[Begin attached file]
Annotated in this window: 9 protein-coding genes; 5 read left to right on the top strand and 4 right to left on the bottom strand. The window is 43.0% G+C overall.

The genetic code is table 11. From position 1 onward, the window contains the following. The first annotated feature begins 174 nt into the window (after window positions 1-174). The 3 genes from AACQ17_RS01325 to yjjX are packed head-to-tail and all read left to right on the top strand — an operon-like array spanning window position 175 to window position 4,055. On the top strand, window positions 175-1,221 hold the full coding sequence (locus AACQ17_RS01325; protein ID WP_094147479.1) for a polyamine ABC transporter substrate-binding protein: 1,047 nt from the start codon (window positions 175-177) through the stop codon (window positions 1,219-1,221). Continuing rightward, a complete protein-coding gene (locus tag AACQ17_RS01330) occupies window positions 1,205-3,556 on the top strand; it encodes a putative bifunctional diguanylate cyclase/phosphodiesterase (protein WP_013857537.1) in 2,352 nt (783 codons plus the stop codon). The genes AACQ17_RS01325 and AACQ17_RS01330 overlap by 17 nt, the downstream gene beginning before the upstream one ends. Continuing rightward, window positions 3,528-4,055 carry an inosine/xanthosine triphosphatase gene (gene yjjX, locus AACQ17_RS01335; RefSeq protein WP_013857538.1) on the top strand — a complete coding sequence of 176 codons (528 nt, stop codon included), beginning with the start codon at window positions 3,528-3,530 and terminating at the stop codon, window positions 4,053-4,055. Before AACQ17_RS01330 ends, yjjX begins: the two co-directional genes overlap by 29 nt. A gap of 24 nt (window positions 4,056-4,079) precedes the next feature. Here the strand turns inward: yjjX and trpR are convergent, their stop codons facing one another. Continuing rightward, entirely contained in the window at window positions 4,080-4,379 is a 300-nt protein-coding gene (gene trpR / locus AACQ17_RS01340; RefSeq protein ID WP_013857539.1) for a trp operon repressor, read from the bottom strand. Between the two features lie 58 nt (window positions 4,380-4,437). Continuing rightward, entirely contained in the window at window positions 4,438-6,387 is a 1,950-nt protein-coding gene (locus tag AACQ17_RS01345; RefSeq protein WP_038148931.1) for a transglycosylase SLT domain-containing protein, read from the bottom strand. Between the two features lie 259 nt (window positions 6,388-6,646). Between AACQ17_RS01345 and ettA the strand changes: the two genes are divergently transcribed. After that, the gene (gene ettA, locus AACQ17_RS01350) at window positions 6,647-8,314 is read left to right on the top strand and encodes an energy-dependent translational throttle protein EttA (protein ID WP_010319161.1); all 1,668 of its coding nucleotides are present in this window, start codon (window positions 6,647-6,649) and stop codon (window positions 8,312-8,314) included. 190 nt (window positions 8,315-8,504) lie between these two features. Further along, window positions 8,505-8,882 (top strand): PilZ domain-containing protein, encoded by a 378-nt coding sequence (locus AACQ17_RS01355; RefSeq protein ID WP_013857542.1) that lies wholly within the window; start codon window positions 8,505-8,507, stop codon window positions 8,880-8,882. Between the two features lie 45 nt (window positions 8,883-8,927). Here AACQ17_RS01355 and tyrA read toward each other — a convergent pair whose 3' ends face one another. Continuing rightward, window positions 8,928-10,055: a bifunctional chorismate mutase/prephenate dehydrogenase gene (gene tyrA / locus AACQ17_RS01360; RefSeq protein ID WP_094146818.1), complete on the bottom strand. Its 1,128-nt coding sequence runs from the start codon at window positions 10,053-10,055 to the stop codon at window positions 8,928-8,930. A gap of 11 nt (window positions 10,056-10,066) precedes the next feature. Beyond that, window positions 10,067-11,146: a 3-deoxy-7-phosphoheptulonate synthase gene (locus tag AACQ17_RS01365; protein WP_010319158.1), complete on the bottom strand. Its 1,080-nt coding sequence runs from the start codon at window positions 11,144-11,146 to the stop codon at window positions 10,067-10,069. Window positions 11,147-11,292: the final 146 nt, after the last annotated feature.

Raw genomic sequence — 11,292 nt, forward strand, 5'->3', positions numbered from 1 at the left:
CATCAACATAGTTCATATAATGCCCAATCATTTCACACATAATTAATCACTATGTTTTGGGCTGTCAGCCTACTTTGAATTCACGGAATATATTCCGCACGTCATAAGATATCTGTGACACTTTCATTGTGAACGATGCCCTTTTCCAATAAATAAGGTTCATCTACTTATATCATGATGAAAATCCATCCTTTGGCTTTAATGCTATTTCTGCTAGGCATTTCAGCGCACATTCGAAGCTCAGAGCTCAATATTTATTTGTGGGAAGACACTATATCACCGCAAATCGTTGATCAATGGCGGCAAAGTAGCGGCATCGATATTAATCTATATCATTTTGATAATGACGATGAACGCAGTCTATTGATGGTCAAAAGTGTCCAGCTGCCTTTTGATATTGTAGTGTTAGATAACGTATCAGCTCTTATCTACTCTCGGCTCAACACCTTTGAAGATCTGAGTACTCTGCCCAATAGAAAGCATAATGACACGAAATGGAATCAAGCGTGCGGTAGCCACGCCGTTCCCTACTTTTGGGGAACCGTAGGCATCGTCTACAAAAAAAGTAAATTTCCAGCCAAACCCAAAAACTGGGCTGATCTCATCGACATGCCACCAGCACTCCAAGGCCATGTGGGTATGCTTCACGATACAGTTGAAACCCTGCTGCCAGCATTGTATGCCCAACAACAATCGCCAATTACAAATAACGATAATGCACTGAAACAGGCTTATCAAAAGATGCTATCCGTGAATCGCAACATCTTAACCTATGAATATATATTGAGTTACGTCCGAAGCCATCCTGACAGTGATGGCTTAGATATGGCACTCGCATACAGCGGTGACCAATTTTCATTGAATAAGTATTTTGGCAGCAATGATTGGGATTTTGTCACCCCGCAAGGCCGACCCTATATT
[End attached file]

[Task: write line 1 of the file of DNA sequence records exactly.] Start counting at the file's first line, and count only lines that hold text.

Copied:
Annotated in this window: 9 protein-coding genes; 5 read left to right on the top strand and 4 right to left on the bottom strand. The window is 43.0% G+C overall.